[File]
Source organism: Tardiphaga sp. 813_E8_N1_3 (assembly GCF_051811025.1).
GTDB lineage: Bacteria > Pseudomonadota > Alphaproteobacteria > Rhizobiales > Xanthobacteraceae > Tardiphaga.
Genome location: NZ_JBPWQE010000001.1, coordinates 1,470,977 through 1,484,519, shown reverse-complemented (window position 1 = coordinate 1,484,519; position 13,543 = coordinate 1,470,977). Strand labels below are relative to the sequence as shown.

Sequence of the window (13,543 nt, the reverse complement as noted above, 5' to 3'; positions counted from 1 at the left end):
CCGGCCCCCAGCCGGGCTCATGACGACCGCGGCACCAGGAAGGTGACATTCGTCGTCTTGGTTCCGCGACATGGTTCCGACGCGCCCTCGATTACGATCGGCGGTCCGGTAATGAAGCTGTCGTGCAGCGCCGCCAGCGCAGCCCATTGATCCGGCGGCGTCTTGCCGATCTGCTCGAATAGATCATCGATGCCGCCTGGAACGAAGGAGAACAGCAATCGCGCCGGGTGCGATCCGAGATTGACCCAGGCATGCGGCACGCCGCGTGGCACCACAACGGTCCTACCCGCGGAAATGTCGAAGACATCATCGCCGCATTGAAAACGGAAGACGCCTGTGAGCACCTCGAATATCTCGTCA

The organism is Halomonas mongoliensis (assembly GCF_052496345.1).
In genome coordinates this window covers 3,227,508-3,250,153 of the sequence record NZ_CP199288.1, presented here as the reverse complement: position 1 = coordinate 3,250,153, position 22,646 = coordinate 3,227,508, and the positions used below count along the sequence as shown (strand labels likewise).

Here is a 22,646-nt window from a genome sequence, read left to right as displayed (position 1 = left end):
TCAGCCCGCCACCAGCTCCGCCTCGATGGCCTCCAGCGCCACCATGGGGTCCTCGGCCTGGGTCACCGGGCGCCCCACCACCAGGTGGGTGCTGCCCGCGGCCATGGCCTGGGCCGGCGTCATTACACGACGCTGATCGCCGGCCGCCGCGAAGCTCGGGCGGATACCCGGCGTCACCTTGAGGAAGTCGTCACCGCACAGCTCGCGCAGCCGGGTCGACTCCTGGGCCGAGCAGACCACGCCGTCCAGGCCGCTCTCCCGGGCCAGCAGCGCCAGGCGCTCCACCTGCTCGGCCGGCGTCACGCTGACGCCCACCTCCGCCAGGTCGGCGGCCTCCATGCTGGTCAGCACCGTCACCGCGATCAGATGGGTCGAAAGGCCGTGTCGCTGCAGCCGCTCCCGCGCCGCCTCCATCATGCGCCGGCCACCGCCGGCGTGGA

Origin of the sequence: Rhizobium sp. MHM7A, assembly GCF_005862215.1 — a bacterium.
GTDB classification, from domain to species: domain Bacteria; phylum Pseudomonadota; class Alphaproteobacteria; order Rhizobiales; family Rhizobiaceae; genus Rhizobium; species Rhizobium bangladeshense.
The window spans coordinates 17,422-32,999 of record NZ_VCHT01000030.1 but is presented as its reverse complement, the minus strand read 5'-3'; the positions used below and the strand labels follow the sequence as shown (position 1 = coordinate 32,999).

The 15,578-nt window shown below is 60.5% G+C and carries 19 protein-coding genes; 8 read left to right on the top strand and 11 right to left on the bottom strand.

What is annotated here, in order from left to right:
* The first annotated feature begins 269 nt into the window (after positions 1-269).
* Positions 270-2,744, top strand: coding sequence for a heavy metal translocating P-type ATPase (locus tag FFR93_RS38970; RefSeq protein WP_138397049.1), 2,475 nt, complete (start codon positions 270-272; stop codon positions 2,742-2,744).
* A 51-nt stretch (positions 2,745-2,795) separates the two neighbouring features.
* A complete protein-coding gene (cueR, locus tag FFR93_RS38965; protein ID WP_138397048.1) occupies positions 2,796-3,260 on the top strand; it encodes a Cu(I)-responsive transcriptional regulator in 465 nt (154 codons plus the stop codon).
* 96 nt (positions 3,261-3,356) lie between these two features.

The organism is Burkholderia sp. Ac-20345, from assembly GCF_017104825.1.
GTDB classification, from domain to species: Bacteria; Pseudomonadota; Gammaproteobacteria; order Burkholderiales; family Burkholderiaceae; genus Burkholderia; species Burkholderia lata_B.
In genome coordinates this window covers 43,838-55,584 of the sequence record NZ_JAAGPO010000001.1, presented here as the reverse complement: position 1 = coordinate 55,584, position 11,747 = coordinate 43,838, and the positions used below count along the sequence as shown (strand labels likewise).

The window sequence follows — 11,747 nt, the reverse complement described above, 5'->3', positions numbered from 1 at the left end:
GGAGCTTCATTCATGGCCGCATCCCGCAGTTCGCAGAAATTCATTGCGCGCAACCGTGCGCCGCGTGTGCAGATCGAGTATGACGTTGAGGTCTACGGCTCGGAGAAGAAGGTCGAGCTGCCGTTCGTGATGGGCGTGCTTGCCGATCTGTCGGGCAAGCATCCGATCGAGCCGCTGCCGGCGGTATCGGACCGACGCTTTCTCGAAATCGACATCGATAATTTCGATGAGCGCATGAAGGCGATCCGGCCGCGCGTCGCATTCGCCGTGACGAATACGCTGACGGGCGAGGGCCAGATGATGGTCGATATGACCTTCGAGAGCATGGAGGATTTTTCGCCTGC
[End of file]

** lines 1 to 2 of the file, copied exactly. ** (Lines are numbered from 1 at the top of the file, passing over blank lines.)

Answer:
Source organism: Tardiphaga sp. 813_E8_N1_3 (assembly GCF_051811025.1).
GTDB lineage: Bacteria > Pseudomonadota > Alphaproteobacteria > Rhizobiales > Xanthobacteraceae > Tardiphaga.